The present invention novel method for chemical mechanical polishing a metal on a semiconductor wafer can be illustrated as follows. After a wafer polishing process is completed, chemical A, such as an acid-containing solution that is a solvent for the metal oxide (i.e., cuprous oxide) formed on the polishing pad surface is first fed through the flow control system 74. When the polishing debris to be removed from the surface of a polishing pad is cuprous oxide or cupric oxide, an acid-containing solution or an ammonium hydroxide-containing solution is used as chemical A. To activate the spraying process of chemical A in the present invention novel apparatus 50, air actuated flow control valve 76 is first opened such that chemical A can be fed through conduit 80. The three way flow control valve 86 is turned on simultaneously to allow the passage of chemical A through valve 86. The opening of valve 76 is controlled by the solenoid valve 92 and in turn, by the controller 90 which also sends a signal to pump 84 to start pumping chemical A through conduit 68 for dispensing through the second spray nozzle 70 onto the polishing pad surface. When the removal of copper oxides is desired, it has been found that a suitable flow rate for chemical A (i.e., a diluted acid or ammonium hydroxide solution) is larger than 200 ml/min. Simultaneously with the spray of chemical A on the top surface 60 of the polishing pad 54, the conditioning pad is activated to rotate against and scrub the polishing pad during the pad conditioning process for removing the polishing debris. The process can be conducted for a suitable time period such as several minutes.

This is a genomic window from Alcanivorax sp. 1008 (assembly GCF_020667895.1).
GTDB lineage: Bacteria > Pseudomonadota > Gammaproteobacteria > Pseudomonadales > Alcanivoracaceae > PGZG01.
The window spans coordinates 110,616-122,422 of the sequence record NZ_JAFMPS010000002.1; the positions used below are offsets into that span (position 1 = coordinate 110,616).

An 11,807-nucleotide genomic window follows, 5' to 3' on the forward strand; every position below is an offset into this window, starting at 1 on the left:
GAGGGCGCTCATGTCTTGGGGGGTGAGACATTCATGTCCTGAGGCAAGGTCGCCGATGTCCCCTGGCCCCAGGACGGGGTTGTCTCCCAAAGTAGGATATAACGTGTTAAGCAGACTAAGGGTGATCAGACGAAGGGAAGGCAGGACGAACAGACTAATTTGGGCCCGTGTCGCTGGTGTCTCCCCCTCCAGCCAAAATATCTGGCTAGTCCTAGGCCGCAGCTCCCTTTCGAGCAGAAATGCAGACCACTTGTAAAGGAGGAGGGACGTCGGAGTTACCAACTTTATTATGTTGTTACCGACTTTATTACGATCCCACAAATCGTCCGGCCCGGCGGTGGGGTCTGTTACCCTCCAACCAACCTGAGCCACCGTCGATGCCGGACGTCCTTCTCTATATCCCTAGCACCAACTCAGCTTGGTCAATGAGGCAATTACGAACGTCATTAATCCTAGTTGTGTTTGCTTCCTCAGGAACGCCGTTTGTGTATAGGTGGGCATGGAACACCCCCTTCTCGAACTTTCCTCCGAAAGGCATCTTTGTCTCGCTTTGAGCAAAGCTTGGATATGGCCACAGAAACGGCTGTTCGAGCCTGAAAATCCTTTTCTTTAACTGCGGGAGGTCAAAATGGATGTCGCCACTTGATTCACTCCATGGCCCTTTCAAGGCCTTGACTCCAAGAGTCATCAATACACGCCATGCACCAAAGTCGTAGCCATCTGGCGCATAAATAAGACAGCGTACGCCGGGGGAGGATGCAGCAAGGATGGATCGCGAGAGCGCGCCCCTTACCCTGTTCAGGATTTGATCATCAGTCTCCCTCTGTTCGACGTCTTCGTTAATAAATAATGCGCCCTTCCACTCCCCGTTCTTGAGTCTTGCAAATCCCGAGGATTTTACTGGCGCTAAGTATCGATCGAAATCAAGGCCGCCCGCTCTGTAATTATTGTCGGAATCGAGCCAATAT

After the first step of the cleaning process is completed, chemical B is sprayed onto the top of the polishing pad 54 for removing the dissolved debris from the pad surface. To accomplish this task, valve 76 is first turned off such that the supply of chemical A is shut off from the system 74. The valve 78 is subsequently turned on for feeding chemical B through conduit 82 and the three way valve 86. The opening of the valve 78 and the three way valve 86 are controlled by the solenoid valves 94 and 96, respectively, and in turn by controller 90. The pump 84 is then turned on by the controller 90 for feeding chemical B through conduit 68 and the second spray nozzle 70 onto the top surface 60 of the polishing pad 54. When the cleaning of copper oxides is desired, chemical B can be suitably deionized water flown at a higher flow rate than that of chemical A. The major function of the deionized water is to neutralize the acid-containing chemical A and furthermore, to flush away or remove dissolved polishing debris from the pad surface 60. To effect a complete removal of the debris from the pad surface 60, a higher liquid flow rate is desirable. During the cleaning process by chemical B, the operation of the conditioning pad 66 is continued for cleaning the polishing pad 54.

At the end of the present invention novel two-step cleaning process, valve 78 is turned off to shut off chemical B from the system 74. Subsequently, three way valve 86 and pump 84 are turned off. The conditioner arm 64 is then returned to a clean disc stage.